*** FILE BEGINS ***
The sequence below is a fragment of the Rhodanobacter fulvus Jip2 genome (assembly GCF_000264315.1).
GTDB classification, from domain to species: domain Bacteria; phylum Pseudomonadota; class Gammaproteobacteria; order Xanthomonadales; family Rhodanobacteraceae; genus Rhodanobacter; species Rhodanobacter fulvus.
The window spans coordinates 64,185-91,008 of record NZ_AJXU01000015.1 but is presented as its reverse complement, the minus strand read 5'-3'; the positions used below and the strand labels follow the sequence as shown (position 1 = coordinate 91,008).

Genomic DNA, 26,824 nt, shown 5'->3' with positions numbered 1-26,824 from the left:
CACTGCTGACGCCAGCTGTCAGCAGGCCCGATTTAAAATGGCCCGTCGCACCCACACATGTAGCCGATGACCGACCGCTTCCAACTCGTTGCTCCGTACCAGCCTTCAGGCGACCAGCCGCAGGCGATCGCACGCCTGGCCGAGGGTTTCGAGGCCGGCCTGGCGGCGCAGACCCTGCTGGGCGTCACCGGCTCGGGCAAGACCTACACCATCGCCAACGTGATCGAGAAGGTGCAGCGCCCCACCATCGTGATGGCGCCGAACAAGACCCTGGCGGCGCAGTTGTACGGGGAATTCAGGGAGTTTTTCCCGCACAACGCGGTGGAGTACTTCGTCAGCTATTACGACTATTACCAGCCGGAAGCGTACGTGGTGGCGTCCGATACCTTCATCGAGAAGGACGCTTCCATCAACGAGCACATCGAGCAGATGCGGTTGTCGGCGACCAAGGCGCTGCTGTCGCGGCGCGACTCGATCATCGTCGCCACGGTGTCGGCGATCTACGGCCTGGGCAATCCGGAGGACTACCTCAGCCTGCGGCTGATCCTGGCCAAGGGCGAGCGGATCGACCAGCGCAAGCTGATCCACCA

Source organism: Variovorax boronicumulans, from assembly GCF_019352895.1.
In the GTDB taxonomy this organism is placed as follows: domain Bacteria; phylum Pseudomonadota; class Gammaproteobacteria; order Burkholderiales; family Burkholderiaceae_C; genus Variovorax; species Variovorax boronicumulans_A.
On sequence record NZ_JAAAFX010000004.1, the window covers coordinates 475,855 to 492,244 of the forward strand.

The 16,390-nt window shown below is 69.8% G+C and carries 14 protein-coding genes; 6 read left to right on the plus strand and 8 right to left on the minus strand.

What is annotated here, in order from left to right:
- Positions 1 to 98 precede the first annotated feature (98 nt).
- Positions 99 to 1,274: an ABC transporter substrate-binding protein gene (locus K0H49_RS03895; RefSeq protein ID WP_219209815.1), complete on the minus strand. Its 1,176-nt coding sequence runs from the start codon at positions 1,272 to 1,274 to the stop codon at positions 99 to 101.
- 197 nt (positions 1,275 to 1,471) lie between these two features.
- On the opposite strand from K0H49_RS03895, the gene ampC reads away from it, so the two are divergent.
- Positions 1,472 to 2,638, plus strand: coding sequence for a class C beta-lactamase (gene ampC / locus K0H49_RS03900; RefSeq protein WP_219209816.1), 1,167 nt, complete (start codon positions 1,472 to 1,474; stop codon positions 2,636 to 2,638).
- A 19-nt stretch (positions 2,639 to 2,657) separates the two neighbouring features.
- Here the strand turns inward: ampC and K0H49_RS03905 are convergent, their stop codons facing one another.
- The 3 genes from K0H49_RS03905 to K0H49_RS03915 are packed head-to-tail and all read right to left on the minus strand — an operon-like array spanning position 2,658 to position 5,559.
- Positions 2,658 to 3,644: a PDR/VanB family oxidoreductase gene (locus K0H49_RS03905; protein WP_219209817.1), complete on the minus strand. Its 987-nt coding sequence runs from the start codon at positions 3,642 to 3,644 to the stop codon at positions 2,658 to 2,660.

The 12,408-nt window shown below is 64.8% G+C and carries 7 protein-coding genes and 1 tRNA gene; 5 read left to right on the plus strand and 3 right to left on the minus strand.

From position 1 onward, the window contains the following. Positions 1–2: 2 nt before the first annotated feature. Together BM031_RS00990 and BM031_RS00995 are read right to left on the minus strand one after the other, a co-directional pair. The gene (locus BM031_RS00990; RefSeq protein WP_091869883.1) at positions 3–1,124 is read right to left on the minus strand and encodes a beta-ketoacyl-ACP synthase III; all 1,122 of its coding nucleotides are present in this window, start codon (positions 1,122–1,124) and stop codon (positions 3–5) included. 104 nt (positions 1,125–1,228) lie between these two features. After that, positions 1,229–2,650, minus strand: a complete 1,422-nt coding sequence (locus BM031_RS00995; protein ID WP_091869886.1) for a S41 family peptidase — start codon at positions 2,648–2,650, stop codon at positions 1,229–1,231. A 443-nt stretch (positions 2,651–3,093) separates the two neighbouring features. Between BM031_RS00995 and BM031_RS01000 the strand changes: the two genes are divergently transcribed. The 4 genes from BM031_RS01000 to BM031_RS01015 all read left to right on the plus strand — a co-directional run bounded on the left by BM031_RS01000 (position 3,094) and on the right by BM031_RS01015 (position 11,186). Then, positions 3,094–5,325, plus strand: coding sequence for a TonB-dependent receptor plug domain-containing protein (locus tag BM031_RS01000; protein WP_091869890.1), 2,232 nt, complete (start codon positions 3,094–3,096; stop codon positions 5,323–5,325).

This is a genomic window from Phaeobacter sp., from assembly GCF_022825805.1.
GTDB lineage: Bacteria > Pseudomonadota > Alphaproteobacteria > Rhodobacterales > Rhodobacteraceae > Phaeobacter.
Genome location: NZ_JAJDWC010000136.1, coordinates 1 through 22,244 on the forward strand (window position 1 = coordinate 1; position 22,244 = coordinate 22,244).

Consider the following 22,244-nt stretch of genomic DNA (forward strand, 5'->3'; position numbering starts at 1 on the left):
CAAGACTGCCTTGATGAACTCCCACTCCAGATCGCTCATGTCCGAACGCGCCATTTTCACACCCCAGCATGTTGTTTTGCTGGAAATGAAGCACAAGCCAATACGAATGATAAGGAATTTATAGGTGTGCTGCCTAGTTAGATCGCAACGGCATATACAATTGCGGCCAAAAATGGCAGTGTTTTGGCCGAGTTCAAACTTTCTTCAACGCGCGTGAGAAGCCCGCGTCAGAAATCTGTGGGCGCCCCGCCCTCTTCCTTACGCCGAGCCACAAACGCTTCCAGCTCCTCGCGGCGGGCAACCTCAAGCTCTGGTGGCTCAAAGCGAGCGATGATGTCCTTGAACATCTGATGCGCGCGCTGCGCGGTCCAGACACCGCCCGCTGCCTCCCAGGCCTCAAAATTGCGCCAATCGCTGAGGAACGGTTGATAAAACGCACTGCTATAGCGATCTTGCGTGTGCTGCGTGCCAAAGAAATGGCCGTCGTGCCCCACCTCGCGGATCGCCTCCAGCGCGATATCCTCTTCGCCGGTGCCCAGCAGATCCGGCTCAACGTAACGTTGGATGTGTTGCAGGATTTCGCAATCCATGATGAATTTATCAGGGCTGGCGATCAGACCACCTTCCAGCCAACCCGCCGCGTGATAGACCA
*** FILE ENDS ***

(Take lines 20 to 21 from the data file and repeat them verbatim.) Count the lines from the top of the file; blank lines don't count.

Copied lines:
The 12,408-nt window shown below is 64.8% G+C and carries 7 protein-coding genes and 1 tRNA gene; 5 read left to right on the plus strand and 3 right to left on the minus strand.

From position 1 onward, the window contains the following. Positions 1–2: 2 nt before the first annotated feature. Together BM031_RS00990 and BM031_RS00995 are read right to left on the minus strand one after the other, a co-directional pair. The gene (locus BM031_RS00990; RefSeq protein WP_091869883.1) at positions 3–1,124 is read right to left on the minus strand and encodes a beta-ketoacyl-ACP synthase III; all 1,122 of its coding nucleotides are present in this window, start codon (positions 1,122–1,124) and stop codon (positions 3–5) included. 104 nt (positions 1,125–1,228) lie between these two features. After that, positions 1,229–2,650, minus strand: a complete 1,422-nt coding sequence (locus BM031_RS00995; protein ID WP_091869886.1) for a S41 family peptidase — start codon at positions 2,648–2,650, stop codon at positions 1,229–1,231. A 443-nt stretch (positions 2,651–3,093) separates the two neighbouring features. Between BM031_RS00995 and BM031_RS01000 the strand changes: the two genes are divergently transcribed. The 4 genes from BM031_RS01000 to BM031_RS01015 all read left to right on the plus strand — a co-directional run bounded on the left by BM031_RS01000 (position 3,094) and on the right by BM031_RS01015 (position 11,186). Then, positions 3,094–5,325, plus strand: coding sequence for a TonB-dependent receptor plug domain-containing protein (locus tag BM031_RS01000; protein WP_091869890.1), 2,232 nt, complete (start codon positions 3,094–3,096; stop codon positions 5,323–5,325).